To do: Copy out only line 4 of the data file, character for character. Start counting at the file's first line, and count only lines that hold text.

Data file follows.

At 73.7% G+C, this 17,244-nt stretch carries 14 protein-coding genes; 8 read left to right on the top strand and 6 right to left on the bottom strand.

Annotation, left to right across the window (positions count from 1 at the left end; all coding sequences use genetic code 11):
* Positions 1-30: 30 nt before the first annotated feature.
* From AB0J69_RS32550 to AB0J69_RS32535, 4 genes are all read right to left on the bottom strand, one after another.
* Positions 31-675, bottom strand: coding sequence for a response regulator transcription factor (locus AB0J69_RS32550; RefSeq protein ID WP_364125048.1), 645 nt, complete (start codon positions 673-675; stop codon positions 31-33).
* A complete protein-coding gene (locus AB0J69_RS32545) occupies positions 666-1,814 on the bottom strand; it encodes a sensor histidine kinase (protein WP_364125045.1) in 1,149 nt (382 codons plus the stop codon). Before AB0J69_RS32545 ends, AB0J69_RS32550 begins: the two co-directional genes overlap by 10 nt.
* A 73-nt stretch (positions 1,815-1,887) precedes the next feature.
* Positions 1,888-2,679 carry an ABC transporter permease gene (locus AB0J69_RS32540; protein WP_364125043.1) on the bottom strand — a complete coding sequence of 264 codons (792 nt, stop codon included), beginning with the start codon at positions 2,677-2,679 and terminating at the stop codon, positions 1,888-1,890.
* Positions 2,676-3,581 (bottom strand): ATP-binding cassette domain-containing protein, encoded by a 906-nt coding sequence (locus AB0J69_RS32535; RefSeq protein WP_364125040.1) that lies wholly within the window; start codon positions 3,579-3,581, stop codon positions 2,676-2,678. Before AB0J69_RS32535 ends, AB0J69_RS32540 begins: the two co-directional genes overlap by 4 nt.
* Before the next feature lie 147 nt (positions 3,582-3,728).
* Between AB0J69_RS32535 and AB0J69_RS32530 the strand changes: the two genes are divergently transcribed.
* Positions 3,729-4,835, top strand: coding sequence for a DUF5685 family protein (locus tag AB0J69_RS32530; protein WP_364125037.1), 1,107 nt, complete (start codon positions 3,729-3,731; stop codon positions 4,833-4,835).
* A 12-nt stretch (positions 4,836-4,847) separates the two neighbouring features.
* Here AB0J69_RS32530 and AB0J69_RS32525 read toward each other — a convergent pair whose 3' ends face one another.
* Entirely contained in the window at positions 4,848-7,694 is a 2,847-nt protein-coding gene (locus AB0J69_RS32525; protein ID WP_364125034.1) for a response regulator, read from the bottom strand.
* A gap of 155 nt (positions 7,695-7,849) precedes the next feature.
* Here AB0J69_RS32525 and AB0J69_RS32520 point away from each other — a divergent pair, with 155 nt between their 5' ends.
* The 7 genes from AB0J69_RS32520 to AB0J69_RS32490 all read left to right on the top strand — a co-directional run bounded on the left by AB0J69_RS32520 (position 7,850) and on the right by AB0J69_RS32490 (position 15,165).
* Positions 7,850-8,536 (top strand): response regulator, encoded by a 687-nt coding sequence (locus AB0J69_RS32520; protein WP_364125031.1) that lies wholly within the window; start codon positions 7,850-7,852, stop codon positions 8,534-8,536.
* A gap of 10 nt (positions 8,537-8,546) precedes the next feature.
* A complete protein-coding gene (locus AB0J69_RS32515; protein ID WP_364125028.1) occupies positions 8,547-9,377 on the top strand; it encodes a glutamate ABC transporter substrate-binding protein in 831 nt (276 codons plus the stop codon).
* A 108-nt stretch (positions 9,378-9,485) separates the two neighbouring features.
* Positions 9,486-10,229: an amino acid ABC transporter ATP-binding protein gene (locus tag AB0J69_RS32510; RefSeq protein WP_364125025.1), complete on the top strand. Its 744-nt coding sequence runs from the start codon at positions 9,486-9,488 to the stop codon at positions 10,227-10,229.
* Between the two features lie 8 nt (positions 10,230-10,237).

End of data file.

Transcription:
* From AB0J69_RS32550 to AB0J69_RS32535, 4 genes are all read right to left on the bottom strand, one after another.